Finally, and most importantly for the Muwekma Ohlone Tribe of the San Francisco Bay Area, accurate sex determination provides a greater perspective on the persona of each individual, rather than the nebulous "indeterminate" status of a person or child. Tribal members and representatives of the scientific community are collectively looking into the lives and tragedy of the death of people from the past. If it was not for their sacrifice, struggles, and commitment to their families, Muwekma Ohlone would not survive to this day. Today, the Muwekma Ohlone celebrate the lives of their ancestors by retelling some of their history and stories through archaeology, and ultimately honor them when they are returned to the warep (roughly translated as “the earth”), where their loved ones originally placed them with love and respect.
A large-scale comparison of proteomic, genomic, and osteological methods of sex estimation provides a unique opportunity for contrasting the benefits and limits of each technique. We empirically demonstrate that the thresholds of 100,000 total and 3,000 sex chromosome reads for genomic sex estimation is impactful; all conflicts occur below this threshold and no inconsistencies occur above it. In particular, conditional “consistent with . . .” estimates below this threshold were effectively random with respect to proteomic and osteological determinations.
The study showed that osteological sex estimation is reliable (i.e., consistent with other techniques when sample signal is high), but has a high rate of indeterminate sex assignments when fragmentary and juvenile remains are assessed. Genomic methods help to extend sex estimation to many juvenile or fragmentary remains, but had a high rate of conflict with osteology or proteomic estimates for conditional sex assignments below the 100,000 total mapped read threshold. In the event of a conflict in sex estimation, these conditional DNA-based estimates should be disregarded in favor of other methods. Proteomic sex estimation was the most sensitive technique, providing results in all remains tested, due in part to the stability of the amelogenin peptide signal, but was contingent upon the preservation of dentition associated with each burial. Conflicts between proteomic and DNA based estimates could be attributed to the different level of stability and signal variation between the two types of biomolecules. To obtain the greatest coverage and confidence in sex estimates among archaeological burial populations, proteomic approaches should be combined with osteological and genomic methods.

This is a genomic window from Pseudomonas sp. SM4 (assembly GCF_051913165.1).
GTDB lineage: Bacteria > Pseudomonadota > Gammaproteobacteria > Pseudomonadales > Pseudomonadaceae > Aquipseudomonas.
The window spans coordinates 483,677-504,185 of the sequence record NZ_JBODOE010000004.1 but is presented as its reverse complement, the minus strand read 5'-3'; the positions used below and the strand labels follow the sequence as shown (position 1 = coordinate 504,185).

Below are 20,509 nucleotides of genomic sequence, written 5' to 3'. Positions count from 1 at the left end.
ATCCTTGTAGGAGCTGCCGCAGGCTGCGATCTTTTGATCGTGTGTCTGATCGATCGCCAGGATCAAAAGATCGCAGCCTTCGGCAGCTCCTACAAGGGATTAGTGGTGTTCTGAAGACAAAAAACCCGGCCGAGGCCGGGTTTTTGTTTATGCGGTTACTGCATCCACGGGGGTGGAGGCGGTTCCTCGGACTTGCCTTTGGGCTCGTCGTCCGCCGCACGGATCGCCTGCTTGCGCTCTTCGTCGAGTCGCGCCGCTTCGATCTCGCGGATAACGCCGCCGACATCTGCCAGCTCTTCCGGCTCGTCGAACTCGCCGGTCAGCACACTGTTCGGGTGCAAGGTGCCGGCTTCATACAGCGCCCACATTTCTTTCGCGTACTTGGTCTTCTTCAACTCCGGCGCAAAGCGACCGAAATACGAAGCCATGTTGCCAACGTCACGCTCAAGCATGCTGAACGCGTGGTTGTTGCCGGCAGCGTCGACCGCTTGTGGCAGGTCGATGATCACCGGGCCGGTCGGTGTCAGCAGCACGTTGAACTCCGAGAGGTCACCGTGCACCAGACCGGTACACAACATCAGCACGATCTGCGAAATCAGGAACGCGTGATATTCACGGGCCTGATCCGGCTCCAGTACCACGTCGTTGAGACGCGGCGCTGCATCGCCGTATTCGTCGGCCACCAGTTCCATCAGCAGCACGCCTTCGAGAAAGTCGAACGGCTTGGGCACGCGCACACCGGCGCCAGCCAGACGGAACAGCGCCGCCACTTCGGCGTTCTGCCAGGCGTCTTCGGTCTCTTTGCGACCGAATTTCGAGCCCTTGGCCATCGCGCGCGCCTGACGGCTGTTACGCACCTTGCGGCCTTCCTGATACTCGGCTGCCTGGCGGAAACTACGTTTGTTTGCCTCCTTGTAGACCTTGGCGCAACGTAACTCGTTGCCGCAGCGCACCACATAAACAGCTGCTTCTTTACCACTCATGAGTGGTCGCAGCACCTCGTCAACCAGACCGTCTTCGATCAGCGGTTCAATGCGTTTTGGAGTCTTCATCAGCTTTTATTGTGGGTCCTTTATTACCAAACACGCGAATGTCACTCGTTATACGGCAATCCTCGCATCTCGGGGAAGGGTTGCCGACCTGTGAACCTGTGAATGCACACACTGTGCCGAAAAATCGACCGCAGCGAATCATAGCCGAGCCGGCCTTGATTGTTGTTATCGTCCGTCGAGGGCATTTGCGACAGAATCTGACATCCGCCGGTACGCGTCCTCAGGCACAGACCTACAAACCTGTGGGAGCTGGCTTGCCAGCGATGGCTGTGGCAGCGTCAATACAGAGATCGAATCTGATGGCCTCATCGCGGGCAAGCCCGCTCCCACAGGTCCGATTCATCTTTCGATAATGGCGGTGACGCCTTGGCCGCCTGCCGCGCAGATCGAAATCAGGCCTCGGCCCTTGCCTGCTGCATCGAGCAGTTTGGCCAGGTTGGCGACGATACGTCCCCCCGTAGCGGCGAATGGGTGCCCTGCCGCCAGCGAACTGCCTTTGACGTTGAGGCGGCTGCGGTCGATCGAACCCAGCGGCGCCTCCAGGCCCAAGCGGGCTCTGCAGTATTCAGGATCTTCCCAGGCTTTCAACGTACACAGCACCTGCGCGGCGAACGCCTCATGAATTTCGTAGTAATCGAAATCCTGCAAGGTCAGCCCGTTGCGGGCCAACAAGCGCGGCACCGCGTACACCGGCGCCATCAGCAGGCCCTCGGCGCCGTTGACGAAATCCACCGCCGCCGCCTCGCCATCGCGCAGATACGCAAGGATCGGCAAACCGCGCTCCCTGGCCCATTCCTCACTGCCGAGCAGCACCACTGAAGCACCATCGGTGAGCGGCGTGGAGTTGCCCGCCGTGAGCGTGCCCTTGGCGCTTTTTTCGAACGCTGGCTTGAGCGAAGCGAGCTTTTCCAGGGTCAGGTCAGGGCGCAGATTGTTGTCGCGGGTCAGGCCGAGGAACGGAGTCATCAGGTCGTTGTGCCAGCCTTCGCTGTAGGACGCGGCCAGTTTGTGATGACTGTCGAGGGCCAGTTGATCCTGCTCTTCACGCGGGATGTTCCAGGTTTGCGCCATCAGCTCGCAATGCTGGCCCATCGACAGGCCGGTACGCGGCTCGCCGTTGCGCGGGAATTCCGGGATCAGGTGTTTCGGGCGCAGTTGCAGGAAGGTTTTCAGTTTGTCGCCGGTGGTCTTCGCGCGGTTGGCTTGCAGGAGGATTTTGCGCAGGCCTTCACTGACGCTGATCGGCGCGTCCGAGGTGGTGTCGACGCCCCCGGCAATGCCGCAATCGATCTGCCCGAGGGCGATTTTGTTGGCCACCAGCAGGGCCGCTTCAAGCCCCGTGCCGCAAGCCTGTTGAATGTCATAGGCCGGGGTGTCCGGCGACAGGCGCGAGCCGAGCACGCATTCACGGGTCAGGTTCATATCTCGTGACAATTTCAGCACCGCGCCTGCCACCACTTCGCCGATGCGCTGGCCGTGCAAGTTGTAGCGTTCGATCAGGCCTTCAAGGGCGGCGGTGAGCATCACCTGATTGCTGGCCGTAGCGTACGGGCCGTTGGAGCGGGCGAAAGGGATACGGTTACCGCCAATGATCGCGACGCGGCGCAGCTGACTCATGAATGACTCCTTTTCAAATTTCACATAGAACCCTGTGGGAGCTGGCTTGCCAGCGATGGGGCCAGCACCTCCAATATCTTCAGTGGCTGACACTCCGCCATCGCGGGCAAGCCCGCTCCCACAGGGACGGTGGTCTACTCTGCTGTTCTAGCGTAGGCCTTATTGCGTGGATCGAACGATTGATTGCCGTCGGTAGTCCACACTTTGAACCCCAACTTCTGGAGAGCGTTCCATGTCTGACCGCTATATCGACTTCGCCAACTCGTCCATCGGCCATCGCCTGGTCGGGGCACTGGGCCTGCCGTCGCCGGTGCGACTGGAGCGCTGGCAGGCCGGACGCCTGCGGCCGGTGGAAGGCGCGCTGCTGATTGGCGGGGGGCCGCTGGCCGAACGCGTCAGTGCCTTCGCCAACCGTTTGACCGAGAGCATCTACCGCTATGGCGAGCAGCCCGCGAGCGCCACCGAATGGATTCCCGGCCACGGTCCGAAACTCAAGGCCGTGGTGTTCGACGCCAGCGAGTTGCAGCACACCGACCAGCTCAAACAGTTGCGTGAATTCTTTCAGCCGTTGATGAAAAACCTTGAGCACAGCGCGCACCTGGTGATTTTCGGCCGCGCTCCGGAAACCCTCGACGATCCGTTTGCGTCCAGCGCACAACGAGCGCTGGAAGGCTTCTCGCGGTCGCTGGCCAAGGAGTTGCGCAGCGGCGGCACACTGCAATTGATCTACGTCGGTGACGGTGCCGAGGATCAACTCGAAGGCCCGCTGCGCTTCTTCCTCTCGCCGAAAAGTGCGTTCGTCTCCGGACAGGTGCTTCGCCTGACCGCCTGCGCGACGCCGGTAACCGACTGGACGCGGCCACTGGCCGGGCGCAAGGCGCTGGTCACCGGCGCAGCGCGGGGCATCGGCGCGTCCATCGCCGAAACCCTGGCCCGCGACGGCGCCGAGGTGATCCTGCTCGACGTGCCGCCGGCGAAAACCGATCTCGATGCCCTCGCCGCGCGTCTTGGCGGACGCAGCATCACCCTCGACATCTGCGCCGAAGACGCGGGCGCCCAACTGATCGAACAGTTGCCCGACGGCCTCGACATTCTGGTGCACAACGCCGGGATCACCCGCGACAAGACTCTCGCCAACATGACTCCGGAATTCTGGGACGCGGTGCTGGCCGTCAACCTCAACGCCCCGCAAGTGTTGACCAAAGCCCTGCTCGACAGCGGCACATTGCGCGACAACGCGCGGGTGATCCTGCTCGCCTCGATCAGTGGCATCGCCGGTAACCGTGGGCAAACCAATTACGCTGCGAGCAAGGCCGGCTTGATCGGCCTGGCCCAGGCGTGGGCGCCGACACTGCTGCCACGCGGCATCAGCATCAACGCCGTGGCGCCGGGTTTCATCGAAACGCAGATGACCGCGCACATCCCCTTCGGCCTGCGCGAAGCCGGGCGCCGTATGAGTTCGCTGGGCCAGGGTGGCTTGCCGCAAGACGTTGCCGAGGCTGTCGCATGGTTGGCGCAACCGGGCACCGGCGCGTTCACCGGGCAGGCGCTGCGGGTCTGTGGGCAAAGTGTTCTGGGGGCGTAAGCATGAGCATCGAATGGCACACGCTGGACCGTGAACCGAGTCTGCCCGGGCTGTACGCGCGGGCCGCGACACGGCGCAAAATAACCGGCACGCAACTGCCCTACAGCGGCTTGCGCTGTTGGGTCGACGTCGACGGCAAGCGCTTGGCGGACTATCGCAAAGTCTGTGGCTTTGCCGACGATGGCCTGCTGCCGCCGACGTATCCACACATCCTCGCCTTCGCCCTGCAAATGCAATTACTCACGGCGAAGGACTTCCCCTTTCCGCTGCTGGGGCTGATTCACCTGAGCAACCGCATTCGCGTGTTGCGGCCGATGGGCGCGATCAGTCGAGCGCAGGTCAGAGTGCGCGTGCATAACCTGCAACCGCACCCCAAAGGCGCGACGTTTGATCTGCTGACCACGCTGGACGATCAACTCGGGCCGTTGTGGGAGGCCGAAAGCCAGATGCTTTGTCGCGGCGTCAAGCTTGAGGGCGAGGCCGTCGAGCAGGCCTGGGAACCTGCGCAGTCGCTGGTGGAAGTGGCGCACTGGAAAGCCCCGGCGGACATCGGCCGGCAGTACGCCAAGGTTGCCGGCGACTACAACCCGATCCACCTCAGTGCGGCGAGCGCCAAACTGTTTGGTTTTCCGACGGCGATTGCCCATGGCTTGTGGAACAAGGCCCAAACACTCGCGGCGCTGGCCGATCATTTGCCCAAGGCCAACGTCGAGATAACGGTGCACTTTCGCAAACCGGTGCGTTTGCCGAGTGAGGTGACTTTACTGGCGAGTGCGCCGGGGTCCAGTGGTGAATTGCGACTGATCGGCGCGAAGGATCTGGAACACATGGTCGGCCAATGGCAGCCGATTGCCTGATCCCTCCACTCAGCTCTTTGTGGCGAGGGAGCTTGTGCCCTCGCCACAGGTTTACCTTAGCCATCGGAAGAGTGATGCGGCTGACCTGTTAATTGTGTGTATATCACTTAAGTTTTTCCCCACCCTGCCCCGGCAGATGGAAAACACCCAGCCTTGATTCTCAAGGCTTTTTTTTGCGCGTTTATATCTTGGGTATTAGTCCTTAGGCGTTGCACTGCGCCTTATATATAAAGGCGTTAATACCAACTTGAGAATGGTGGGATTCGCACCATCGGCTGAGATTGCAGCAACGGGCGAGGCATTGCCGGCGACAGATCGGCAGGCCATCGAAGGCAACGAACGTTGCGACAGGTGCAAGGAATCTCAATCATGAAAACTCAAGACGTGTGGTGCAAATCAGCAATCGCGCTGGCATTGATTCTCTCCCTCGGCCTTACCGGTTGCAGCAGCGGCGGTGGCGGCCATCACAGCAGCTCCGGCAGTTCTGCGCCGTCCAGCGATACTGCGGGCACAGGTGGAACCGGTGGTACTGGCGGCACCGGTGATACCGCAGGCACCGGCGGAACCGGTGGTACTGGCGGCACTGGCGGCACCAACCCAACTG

To estimate osteological sex, 20 unique traits were observed for each individual when present in a laboratory setting, and scored to indicate a prevalence of male or female for each trait (Table S6). These 20 traits included nine that were observed on the os coxae (subpubic concavity, shape of pubis, ventral arc, doral pits, acetabulum size, greater sciatic notch, preauricular sulcus, auricular surface, and acetabulum dimensions), six on the cranium and mandible (nuchal crest, mastoid process, supraorbital margin, supraorbital ridge, mental eminence, and ascending ramus), and five that were quantitatively categorized for robusticity (glenoid fossa size, vertical diameter of humeral head, maximum width of humeral epicondyle, maximum diameter of femoral head, and maximum width of femoral bicondyle). All assessed traits have previously been shown to contribute to accurate sex estimation16,76,77. Due to the complexity of human sexual dimorphism, the scores for these 20 traits were then comprehensively evaluated relative to the local population to best determine the sex of the individuals (Table S6). In infants and children who died before puberty, current standard sexually dimorphic skeletal traits had not yet developed and could not be scored in this study.